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Etalew̓txʷ | ÁTOL ÁUTW̱ | Centre of respect for the rights of one another and all beings

Qwul'thilum, Dylan Thomas

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Etalew̓txʷ | ÁTOL,ÁUTW̱ by Qwul'thilum, Dylan Thomas

In this design, Qwul’thilum, Dylan Thomas has represented the concept of Etalew̓txʷ | ÁTOL,ÁUTW̱ with the image of salmon (water), eagle (air), human (land) and an ancestor moon (spirit world). This design is intended to respect and honour all beings that inhabit the world.

Laws & philosophies

Qwul'thilum’s design decisions were informed by the following Sk̓ʷeʔs | TŦE SKÁLs I, TŦE Ś,X̱ENAṈs | the Laws and Philosophies of the OVPI:

Héʔəkʷ ʔə cə čəléŋən ɫtə  |  HÁEQ ȽTE OL TŦE ĆELÁEN ȽTE  |  Remember our ancestors/birthright
The ancestor moon is included to remember and honour our ancestors.

Nəc̓əmaat kʷəns čeʔi  |  ĆȺNEUEL OL  |  Work together
The design depicts three beings working together to form a single cohesive design.

Nəw̓es šxʷ cən ʔay̓ šqʷeləqʷən  |  ÁMEḴT TŦEN ÍY, ŚḰÁLEȻEN  |  Bring in your good heart and mind
By including sacred imagery such as the eagle, salmon, and ancestor moon, the design is intended to invoke a good heart and mind in all those who witness it.

Leʔt šxʷ helə ʔə cə mak̓ʷ sčeʔi səʔ  |  S,HOL E MEQ EN ENÁ SE SĆȺ  |  Be prepared for the work to come
The salmon, as the primary food source of the Coast Salish People, represents the need to work for sustenance, and the eagle, as a symbol of spiritual power, represents the need to work for cultural and spiritual growth. Together they are meant to inspire a readiness to work.


Born in Victoria, in 1986,  Dylan Thomas (Qwul’thilum) is a Coast Salish artist and member of the Lyackson First Nation (Valdes Island), through his grandfather, Clifford Thomas. He also has Songhees heritage through his great grandmother, Mary Moody (of the Albany family), Squamish heritage though his great grandfather, George Moody, and Snuneymuxw heritage through his grandmother, Doris Josephson (from the Wyse family).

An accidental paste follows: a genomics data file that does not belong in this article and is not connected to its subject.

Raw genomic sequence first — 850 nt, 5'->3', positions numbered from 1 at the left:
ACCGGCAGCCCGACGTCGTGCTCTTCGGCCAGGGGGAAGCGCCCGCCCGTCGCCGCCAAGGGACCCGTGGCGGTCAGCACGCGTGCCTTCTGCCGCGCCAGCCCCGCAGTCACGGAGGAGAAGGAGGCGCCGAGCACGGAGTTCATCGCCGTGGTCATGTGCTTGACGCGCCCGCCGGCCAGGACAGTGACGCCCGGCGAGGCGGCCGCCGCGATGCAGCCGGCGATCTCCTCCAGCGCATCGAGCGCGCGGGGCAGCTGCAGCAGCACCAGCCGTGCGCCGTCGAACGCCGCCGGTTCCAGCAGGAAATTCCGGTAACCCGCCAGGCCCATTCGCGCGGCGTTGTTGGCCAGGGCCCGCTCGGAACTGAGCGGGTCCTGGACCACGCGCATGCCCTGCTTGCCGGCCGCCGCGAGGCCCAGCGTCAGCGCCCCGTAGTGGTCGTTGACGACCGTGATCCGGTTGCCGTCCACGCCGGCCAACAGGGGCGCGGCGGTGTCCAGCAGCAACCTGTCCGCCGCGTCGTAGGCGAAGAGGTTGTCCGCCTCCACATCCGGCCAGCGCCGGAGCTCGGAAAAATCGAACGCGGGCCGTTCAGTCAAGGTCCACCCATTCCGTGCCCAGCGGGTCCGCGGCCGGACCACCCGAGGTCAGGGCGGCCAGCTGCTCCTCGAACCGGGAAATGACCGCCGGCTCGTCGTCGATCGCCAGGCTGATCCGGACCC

Although Dylan grew up in the urban setting of Victoria, he was introduced to Coast Salish art at a young age because his family continues to participate in their culture and tradition. Dylan’s early experiences with Salish art ignited a lifelong passion for the art form – and, eventually, led him to seek guidance from established artists.

Dylan received training in jewelry techniques from the late Seletze (Delmar Johnnie) and studied under Rande Cook in all mediums of Northwest Coast art. Dylan’s artwork has been published in The Journal of Mathematics and the Arts (Taylor and Francis), and in Contemporary Art on the Northwest Coast by Karen & Ralph Norris. In 2013, Dylan was featured – alongside Rande Cook, lessLIE, and Francis Dick – in the Art Gallery of Greater Victoria’s Urban Thunderbirds/Ravens in a Material World art show, and in 2016, Dylan held his first solo exhibit, titled Sacred Geometry, at Alcheringa Gallery in Victoria.

Along with Rande and Delmar, Dylan’s art has been influenced by the late Art Thompson, Susan Point and Robert Davidson. Dylan has also extensively studied other forms of traditional geometric art, and his work has been deeply influenced by Vajrayana Buddhist mandalas, Celtic knots, Islamic tessellations, and many other ancient geometric art traditions.


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